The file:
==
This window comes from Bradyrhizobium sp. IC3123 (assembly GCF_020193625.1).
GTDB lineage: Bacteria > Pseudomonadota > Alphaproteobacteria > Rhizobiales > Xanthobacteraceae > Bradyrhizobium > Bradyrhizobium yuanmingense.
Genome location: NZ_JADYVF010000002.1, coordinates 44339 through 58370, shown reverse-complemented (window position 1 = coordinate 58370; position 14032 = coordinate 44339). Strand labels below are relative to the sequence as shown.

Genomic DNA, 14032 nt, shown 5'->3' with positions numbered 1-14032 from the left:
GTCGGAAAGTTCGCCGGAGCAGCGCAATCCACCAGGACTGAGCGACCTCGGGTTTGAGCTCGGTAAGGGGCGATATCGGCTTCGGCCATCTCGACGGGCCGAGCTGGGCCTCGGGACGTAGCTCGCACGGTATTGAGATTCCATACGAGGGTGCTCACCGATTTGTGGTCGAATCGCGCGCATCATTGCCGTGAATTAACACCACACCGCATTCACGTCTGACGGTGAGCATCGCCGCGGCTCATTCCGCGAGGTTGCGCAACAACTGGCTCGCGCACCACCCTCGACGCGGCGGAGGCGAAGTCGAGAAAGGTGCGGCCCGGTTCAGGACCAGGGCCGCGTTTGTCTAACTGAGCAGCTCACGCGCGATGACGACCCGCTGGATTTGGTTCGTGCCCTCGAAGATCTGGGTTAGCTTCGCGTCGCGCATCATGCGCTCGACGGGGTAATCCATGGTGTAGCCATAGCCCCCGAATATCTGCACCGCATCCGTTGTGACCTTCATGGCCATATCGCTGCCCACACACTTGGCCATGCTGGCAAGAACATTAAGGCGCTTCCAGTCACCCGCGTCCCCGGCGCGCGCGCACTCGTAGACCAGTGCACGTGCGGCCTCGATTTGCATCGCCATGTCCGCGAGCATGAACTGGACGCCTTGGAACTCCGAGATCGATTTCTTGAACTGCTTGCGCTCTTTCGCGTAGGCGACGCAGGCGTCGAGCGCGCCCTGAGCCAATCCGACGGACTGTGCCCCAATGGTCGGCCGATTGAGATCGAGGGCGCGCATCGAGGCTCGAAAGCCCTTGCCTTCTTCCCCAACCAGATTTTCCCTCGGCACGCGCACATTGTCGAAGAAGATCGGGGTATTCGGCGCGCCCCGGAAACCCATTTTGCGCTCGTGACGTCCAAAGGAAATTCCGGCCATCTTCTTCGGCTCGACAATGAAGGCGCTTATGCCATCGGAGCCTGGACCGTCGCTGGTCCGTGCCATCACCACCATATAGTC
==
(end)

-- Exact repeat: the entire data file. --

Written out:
This window comes from Bradyrhizobium sp. IC3123 (assembly GCF_020193625.1).
GTDB lineage: Bacteria > Pseudomonadota > Alphaproteobacteria > Rhizobiales > Xanthobacteraceae > Bradyrhizobium > Bradyrhizobium yuanmingense.
Genome location: NZ_JADYVF010000002.1, coordinates 44339 through 58370, shown reverse-complemented (window position 1 = coordinate 58370; position 14032 = coordinate 44339). Strand labels below are relative to the sequence as shown.

Genomic DNA, 14032 nt, shown 5'->3' with positions numbered 1-14032 from the left:
GTCGGAAAGTTCGCCGGAGCAGCGCAATCCACCAGGACTGAGCGACCTCGGGTTTGAGCTCGGTAAGGGGCGATATCGGCTTCGGCCATCTCGACGGGCCGAGCTGGGCCTCGGGACGTAGCTCGCACGGTATTGAGATTCCATACGAGGGTGCTCACCGATTTGTGGTCGAATCGCGCGCATCATTGCCGTGAATTAACACCACACCGCATTCACGTCTGACGGTGAGCATCGCCGCGGCTCATTCCGCGAGGTTGCGCAACAACTGGCTCGCGCACCACCCTCGACGCGGCGGAGGCGAAGTCGAGAAAGGTGCGGCCCGGTTCAGGACCAGGGCCGCGTTTGTCTAACTGAGCAGCTCACGCGCGATGACGACCCGCTGGATTTGGTTCGTGCCCTCGAAGATCTGGGTTAGCTTCGCGTCGCGCATCATGCGCTCGACGGGGTAATCCATGGTGTAGCCATAGCCCCCGAATATCTGCACCGCATCCGTTGTGACCTTCATGGCCATATCGCTGCCCACACACTTGGCCATGCTGGCAAGAACATTAAGGCGCTTCCAGTCACCCGCGTCCCCGGCGCGCGCGCACTCGTAGACCAGTGCACGTGCGGCCTCGATTTGCATCGCCATGTCCGCGAGCATGAACTGGACGCCTTGGAACTCCGAGATCGATTTCTTGAACTGCTTGCGCTCTTTCGCGTAGGCGACGCAGGCGTCGAGCGCGCCCTGAGCCAATCCGACGGACTGTGCCCCAATGGTCGGCCGATTGAGATCGAGGGCGCGCATCGAGGCTCGAAAGCCCTTGCCTTCTTCCCCAACCAGATTTTCCCTCGGCACGCGCACATTGTCGAAGAAGATCGGGGTATTCGGCGCGCCCCGGAAACCCATTTTGCGCTCGTGACGTCCAAAGGAAATTCCGGCCATCTTCTTCGGCTCGACAATGAAGGCGCTTATGCCATCGGAGCCTGGACCGTCGCTGGTCCGTGCCATCACCACCATATAGTC